Cypriot households and non-financial corporations continued to be highly indebted, collectively owing some 358 per cent of the island’s gross domestic product in September 2015, a Central Bank of Cyprus (CBC) report said, though there were signs of stabilisation.
According to the CBC’s Household and Non-Financial Indebtedness Report that was published on Wednesday, total debt reached 358 per cent of GDP – around €17bln – at the end of September 2015.
“Nevertheless, household and NFC debt ratios remained fairly stable, falling slightly to 127.7 per cent and 230.4 per cent of GDP respectively at the end of September 2015 compared to the previous year,” the report said.
The CBC said bank credit to the domestic private sector fell to 249.9 per cent of GDP at end of September 2015 compared with 258.7 per cent the previous year.
However, the debt‐servicing capacity of households and NFCs continued to be weak, as reflected in the high aggregate debt service ratio and high non‐performing bank loan ratios, especially in the case of loans to the broader real estate sector to which banks are highly exposed.
Households’ net worth fell to 107.9 per cent of GDP in Q3 2015 while the net financial liabilities of NFCs remained high at 227.4 per cent of GDP at end of September 2015, continuing their increase from last year’s level.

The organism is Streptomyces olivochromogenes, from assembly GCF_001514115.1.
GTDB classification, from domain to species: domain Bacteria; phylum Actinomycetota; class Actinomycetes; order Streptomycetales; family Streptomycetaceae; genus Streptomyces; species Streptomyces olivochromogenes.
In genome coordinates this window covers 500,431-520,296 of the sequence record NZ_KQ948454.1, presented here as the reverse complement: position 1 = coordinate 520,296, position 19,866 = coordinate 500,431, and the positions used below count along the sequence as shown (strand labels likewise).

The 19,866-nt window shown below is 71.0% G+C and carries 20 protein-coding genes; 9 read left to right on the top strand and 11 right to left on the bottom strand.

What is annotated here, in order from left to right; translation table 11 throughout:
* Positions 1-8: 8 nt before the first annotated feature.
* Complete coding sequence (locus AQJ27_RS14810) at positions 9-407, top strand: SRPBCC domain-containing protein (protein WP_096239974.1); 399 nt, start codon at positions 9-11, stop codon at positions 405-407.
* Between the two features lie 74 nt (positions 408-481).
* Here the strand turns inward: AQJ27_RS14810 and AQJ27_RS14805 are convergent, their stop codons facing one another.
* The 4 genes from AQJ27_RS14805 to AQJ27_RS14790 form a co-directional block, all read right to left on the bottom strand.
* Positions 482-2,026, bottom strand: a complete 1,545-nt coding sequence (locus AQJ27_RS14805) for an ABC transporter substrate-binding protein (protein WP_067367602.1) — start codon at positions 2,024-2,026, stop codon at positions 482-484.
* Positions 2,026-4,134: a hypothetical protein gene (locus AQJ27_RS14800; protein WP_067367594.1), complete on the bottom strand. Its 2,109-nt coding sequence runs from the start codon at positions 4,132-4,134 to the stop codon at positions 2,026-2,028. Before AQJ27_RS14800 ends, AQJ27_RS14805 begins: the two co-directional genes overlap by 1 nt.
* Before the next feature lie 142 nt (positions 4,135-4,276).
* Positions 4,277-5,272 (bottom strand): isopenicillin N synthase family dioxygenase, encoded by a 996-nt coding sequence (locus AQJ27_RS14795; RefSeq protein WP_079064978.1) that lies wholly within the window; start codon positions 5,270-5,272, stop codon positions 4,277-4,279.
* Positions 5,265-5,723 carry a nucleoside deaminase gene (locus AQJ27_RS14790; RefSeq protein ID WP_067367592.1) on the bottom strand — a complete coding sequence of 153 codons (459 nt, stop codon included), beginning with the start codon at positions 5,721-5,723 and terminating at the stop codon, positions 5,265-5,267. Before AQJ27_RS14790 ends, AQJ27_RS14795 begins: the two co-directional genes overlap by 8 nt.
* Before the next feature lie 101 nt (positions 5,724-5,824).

Property prices continued their downward trend, though the pace slowed down “indicating that prices may be bottoming out” the CBC said.
GDP in Cyprus is expected to rise by 2 per cent in 2016, financed to a large extent by banks. “This shows that Cyprus is on a path of recovery following three years of recession.”
And, Cyprus banks were making headway in restructuring their NPL portfolios — roughly half of the loans or around €27bln.
The banks were aided by recent improvements in the legal tools governing foreclosures, complemented by a revised personal and corporate insolvency regime facilitating debt restructuring.
“NPLs reached their peak in February 2015 in absolute terms and have been decreasing ever since, which should help release financial resources in the banking system for the financing of real economic activity.”